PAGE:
John Craige, MD, was born in Scotland, and was the third son of the eminent lawyer, Sir Thomas Craige, of Riccarton, whose treatise De Feudis is considered one of the noblest monuments of the legal literature of Scotland. He graduated doctor of medicine at Basle, settled in his native country, and became first physician to James VI of Scotland.
Dr Craige accompanied that monarch to this country, on his accession to the throne of England, and was here continued in the same office. On the 2nd April, 1604, he appeared before the College in his capacity of physician in ordinary to the King, was examined, approved, and elected a Fellow, and was promised admission as such on the first vacancy that occurred. He was at the same time sworn, and allowed all privileges, as if already admitted. On the 25th June, 1604, on the death of Dr Muffett, he was actually admitted.
Dr Craige was incorporated at Oxford, on his doctor’s degree, 30th August, 1605; was named an Elect 11th December, 1605; was Consiliarius in 1609 and 1617; and was certainly dead on the 10th of April, 1620, when Dr Argent was chosen an Elect in his place.
Dr Craige was probably the person who gave Napier of Murchieston the first hint which led to his great discovery of logarithms. Wood(1) tells us, that “one Dr Craig, a Scotchman, coming out of Denmark into his own country, called upon John Neper, Baron of Murcheston, near Edinburgh, and told him, among other discourses, of a new invention in Denmark (by Logomontanus as ‘tis said), to save the tedious multiplication and division in astronomical calculations. Neper being solicitous to know further of him concerning this matter, he could give no other account of it, than that it was by proportional numbers, which hint Neper taking, he desired him at his return to call upon him again. Craig, after some weeks had passed, did so, and Neper then showed him a rude draft that he called ‘Canon mirabilis Logarithmorum,’ which, with some alterations, was printed in 1614.”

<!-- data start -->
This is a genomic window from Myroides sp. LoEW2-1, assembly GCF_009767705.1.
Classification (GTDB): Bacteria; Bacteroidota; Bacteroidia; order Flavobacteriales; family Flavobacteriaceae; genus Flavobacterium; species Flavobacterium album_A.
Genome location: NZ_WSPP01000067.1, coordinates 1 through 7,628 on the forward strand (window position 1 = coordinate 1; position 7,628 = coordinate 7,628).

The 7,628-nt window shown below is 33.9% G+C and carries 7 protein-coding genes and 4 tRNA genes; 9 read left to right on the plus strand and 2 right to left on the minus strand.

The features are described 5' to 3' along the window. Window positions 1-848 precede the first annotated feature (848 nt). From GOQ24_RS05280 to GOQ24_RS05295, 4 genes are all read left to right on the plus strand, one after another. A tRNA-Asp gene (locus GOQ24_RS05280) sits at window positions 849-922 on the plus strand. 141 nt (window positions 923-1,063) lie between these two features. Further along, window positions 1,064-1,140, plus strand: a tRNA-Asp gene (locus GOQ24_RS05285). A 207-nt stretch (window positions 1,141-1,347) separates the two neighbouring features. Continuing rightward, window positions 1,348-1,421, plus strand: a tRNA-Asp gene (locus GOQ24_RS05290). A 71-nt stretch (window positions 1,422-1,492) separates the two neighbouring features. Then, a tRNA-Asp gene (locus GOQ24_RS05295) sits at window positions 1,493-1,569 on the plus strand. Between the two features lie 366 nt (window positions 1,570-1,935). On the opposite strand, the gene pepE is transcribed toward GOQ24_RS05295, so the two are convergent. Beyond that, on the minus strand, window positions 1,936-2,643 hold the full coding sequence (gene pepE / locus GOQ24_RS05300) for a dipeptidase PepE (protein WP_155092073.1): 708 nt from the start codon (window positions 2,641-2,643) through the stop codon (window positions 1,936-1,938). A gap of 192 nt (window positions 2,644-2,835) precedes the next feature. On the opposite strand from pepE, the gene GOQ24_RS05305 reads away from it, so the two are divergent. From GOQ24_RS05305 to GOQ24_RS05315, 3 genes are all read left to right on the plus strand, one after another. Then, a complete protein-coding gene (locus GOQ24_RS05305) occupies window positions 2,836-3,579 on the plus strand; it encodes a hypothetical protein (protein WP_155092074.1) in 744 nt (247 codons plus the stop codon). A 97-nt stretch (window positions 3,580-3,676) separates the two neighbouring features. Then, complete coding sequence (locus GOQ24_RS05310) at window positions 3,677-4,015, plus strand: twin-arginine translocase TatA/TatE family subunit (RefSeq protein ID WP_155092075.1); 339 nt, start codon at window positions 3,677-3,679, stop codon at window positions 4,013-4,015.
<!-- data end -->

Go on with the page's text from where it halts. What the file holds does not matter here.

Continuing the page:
Dr Craige attended king James I in his last illness, but gave great offence at court, as we learn from bishop Burnet, for entertaining and giving free expression to the opinion that his royal patient had been poisoned. The facts as recorded afford a curious instance of the officious interference of friends in medical affairs, and may be here inserted. “The duchess of Buckingham, the Tuesday before the king died, would needs make use of a receipt she had approved, but, being without the privity of the physicians, occasioned so much discontent in Dr Craige, that he uttered some plain speeches, for which he was commanded out of court; the duke himself, as some say, complaining to the sick king of the words he spoke.”
This affair gave rise to a notion that the king had been poisoned, and Mr Mead, in a letter to Sir M Stuteville, says, “I am told for certain that Friday at night, ‘till the hour of his death, his tongue was swoln so big in his mouth, that either he could not speak at all or not to be understood. Certain it is that this plaster gave great offence to the king’s physicians, and gave rise to a variety of reports.” From the account given of the plaster in the “Aulicus Coquinariæ,” it was obtained from a country doctor, who was not aware that it was intended for the king.
The examination of his majesty’s body presented some curious appearances, and led to some amusing remarks. Upon opening the head it was found so very full of brains that they could not keep them from spilling, “a great mark of his infinite judgment;” but “his blood was wonderfully tainted with melancholy, and the corruption thereof was the supposed cause of his death.”
[(1) Athenæ Oxon. vol. i, p. 469.]